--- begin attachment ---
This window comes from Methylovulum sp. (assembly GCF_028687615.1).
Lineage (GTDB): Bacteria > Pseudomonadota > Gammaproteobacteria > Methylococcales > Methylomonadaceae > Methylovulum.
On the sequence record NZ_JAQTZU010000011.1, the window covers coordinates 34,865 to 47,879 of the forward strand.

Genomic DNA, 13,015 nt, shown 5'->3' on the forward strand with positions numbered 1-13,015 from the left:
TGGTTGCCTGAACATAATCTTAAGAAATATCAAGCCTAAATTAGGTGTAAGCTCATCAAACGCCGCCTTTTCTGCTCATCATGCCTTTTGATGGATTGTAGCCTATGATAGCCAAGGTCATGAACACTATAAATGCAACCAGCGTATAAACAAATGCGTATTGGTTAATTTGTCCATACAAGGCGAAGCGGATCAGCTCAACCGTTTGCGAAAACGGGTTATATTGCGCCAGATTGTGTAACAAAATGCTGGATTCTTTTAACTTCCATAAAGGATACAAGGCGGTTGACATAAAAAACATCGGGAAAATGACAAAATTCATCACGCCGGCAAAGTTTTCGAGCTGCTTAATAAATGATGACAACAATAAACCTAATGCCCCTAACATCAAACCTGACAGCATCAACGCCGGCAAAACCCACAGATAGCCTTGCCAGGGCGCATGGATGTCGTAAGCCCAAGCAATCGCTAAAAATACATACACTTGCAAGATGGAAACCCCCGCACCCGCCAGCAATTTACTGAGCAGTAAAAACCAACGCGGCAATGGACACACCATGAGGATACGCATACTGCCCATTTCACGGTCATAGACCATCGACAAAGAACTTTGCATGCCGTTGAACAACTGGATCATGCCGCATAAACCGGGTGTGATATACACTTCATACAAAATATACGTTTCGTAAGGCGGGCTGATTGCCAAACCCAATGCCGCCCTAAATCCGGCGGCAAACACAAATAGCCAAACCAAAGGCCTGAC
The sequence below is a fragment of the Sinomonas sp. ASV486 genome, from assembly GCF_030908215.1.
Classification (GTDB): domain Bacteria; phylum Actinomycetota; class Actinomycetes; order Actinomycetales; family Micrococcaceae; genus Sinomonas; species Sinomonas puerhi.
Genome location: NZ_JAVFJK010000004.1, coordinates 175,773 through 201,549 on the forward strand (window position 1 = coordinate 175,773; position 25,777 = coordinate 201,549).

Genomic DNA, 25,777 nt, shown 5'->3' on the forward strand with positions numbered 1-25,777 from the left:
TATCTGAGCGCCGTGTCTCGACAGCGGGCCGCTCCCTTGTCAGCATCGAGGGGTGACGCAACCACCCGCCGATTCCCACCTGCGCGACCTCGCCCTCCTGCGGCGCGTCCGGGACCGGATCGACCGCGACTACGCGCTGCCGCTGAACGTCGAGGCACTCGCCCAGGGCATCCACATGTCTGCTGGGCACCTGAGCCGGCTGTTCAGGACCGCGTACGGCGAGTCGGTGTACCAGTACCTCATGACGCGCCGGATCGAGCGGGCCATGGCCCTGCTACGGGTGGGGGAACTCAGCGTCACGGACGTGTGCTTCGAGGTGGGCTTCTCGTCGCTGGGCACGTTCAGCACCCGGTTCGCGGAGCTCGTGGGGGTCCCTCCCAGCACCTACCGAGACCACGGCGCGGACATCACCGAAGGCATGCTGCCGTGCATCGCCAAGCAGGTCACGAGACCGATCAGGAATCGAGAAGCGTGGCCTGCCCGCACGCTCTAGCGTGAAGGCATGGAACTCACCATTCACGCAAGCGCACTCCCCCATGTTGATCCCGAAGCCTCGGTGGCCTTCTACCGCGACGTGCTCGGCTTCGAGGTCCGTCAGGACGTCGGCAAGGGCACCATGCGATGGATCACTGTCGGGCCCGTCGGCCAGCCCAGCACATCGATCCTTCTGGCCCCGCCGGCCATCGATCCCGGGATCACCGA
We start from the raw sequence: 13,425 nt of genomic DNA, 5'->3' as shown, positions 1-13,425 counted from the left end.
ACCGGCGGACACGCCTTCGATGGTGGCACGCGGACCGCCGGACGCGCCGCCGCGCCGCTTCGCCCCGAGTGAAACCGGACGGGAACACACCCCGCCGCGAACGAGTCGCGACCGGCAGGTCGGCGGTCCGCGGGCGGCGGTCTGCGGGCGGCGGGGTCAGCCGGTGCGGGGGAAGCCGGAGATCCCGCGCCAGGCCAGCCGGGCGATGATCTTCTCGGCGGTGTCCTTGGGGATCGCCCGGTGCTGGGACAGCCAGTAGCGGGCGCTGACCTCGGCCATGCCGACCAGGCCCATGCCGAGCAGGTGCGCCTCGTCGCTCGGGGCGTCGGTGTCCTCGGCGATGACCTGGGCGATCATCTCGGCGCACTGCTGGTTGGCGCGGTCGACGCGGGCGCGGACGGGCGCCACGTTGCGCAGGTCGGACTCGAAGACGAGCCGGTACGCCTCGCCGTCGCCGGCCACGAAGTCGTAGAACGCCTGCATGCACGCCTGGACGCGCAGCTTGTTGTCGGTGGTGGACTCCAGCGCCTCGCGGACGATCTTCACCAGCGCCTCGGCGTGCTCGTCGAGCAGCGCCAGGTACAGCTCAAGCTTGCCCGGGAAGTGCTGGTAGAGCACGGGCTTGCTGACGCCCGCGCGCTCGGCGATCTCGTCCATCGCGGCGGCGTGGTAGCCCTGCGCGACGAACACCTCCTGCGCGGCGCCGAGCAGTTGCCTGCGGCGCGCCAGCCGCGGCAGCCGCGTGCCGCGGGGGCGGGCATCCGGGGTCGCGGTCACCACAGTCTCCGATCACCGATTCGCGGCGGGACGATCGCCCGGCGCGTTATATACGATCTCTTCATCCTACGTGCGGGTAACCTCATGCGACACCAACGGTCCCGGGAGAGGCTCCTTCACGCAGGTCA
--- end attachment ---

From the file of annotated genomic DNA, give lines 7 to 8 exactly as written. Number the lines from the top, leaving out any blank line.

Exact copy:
Classification (GTDB): domain Bacteria; phylum Actinomycetota; class Actinomycetes; order Actinomycetales; family Micrococcaceae; genus Sinomonas; species Sinomonas puerhi.
Genome location: NZ_JAVFJK010000004.1, coordinates 175,773 through 201,549 on the forward strand (window position 1 = coordinate 175,773; position 25,777 = coordinate 201,549).